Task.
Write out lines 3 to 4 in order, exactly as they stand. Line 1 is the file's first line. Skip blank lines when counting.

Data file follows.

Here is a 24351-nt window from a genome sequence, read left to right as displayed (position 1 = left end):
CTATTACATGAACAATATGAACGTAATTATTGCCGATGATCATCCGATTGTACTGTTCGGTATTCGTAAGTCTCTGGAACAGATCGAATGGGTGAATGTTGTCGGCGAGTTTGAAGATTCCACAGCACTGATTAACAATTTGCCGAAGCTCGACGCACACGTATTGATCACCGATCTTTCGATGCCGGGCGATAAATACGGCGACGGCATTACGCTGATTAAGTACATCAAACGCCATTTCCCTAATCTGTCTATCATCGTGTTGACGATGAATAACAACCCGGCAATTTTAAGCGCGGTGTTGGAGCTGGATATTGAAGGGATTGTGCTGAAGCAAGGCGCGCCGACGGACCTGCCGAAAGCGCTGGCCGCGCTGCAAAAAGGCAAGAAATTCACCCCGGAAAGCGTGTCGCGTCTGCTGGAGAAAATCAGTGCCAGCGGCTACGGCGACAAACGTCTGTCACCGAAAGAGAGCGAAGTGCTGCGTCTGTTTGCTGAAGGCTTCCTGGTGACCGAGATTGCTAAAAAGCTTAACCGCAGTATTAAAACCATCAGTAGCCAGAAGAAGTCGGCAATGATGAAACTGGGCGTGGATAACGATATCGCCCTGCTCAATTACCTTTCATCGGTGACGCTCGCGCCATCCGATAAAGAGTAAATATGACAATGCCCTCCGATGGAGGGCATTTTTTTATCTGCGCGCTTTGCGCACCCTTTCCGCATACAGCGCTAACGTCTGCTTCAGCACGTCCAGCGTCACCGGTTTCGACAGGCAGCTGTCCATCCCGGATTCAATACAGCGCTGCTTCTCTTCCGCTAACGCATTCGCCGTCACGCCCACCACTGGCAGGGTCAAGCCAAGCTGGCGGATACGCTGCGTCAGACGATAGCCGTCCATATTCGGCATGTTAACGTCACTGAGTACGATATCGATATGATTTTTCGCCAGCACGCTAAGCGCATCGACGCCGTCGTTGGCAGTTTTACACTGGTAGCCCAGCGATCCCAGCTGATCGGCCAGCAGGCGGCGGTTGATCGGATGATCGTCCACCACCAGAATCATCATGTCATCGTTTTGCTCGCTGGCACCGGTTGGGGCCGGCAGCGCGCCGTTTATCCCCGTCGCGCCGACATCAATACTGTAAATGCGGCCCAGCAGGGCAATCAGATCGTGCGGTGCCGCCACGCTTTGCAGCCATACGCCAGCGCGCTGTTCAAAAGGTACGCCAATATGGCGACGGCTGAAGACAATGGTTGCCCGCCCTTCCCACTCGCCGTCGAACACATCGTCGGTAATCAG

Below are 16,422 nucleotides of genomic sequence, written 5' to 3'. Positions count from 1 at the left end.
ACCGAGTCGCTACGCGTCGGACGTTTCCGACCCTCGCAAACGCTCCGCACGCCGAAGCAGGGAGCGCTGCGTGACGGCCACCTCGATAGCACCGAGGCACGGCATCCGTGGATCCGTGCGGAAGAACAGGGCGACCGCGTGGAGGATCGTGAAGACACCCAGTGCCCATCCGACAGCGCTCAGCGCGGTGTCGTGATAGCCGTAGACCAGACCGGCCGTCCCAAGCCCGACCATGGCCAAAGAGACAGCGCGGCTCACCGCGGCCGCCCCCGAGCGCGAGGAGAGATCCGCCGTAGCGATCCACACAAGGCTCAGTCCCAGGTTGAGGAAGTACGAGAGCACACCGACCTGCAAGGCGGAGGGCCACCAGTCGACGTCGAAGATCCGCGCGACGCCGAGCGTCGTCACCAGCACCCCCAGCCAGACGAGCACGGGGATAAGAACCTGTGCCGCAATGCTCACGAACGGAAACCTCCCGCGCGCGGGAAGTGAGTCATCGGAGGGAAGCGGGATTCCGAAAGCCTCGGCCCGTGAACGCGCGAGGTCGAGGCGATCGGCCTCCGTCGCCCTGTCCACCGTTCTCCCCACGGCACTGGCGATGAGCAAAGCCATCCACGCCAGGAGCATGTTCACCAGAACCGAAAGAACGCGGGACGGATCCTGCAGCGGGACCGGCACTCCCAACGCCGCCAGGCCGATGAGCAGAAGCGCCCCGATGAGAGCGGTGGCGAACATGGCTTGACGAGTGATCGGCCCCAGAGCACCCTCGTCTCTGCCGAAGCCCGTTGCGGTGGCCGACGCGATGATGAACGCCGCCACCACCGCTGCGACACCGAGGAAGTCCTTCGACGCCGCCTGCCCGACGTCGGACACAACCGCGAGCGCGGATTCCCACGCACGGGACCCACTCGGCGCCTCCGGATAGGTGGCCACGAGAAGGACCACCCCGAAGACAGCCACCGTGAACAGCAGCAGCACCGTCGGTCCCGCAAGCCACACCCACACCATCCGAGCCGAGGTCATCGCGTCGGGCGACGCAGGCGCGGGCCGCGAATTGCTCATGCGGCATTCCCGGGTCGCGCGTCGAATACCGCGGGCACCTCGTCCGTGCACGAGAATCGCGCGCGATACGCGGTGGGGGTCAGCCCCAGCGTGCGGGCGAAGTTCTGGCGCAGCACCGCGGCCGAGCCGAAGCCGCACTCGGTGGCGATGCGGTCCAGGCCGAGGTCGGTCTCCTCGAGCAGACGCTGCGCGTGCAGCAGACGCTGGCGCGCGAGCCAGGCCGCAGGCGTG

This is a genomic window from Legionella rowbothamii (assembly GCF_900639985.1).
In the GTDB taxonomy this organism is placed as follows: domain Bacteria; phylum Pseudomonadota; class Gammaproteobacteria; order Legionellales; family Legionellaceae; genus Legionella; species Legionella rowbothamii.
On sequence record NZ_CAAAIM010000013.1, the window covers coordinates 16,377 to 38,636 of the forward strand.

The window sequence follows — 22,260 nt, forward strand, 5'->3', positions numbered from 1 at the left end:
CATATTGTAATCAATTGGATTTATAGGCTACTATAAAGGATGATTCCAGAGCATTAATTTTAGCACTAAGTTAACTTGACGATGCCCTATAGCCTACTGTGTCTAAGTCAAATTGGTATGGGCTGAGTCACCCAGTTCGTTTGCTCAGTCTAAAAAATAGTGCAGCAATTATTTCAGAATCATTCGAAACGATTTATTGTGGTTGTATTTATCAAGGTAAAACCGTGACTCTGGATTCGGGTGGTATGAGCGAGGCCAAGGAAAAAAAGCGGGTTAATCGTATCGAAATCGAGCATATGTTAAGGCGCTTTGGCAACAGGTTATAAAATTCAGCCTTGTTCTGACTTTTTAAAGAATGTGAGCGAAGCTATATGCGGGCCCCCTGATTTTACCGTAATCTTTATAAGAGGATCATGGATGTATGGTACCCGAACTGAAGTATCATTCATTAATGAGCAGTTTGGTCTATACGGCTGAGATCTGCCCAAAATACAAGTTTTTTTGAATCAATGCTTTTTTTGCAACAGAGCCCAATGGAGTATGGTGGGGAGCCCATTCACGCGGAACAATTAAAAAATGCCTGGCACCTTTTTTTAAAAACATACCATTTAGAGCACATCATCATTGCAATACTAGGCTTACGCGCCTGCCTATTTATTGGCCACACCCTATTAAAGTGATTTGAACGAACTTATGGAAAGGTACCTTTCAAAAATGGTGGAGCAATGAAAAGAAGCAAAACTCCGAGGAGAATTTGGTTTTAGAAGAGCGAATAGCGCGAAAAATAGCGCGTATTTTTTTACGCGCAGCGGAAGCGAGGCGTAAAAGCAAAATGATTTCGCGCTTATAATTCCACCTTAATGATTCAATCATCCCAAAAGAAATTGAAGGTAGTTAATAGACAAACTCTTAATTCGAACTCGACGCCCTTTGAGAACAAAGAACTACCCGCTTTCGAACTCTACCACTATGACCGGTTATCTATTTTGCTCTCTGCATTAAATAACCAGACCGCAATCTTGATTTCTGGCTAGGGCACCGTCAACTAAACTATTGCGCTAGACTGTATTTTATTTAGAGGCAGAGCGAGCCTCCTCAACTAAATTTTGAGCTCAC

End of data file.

Below are 16,422 nucleotides of genomic sequence, written 5' to 3'. Positions count from 1 at the left end.
ACCGAGTCGCTACGCGTCGGACGTTTCCGACCCTCGCAAACGCTCCGCACGCCGAAGCAGGGAGCGCTGCGTGACGGCCACCTCGATAGCACCGAGGCACGGCATCCGTGGATCCGTGCGGAAGAACAGGGCGACCGCGTGGAGGATCGTGAAGACACCCAGTGCCCATCCGACAGCGCTCAGCGCGGTGTCGTGATAGCCGTAGACCAGACCGGCCGTCCCAAGCCCGACCATGGCCAAAGAGACAGCGCGGCTCACCGCGGCCGCCCCCGAGCGCGAGGAGAGATCCGCCGTAGCGATCCACACAAGGCTCAGTCCCAGGTTGAGGAAGTACGAGAGCACACCGACCTGCAAGGCGGAGGGCCACCAGTCGACGTCGAAGATCCGCGCGACGCCGAGCGTCGTCACCAGCACCCCCAGCCAGACGAGCACGGGGATAAGAACCTGTGCCGCAATGCTCACGAACGGAAACCTCCCGCGCGCGGGAAGTGAGTCATCGGAGGGAAGCGGGATTCCGAAAGCCTCGGCCCGTGAACGCGCGAGGTCGAGGCGATCGGCCTCCGTCGCCCTGTCCACCGTTCTCCCCACGGCACTGGCGATGAGCAAAGCCATCCACGCCAGGAGCATGTTCACCAGAACCGAAAGAACGCGGGACGGATCCTGCAGCGGGACCGGCACTCCCAACGCCGCCAGGCCGATGAGCAGAAGCGCCCCGATGAGAGCGGTGGCGAACATGGCTTGACGAGTGATCGGCCCCAGAGCACCCTCGTCTCTGCCGAAGCCCGTTGCGGTGGCCGACGCGATGATGAACGCCGCCACCACCGCTGCGACACCGAGGAAGTCCTTCGACGCCGCCTGCCCGACGTCGGACACAACCGCGAGCGCGGATTCCCACGCACGGGACCCACTCGGCGCCTCCGGATAGGTGGCCACGAGAAGGACCACCCCGAAGACAGCCACCGTGAACAGCAGCAGCACCGTCGGTCCCGCAAGCCACACCCACACCATCCGAGCCGAGGTCATCGCGTCGGGCGACGCAGGCGCGGGCCGCGAATTGCTCATGCGGCATTCCCGGGTCGCGCGTCGAATACCGCGGGCACCTCGTCCGTGCACGAGAATCGCGCGCGATACGCGGTGGGGGTCAGCCCCAGCGTGCGGGCGAAGTTCTGGCGCAGCACCGCGGCCGAGCCGAAGCCGCACTCGGTGGCGATGCGGTCCAGGCCGAGGTCGGTCTCCTCGAGCAGACGCTGCGCGTGCAGCAGACGCTGGCGCGCGAGCCAGGCCGCAGGCGTG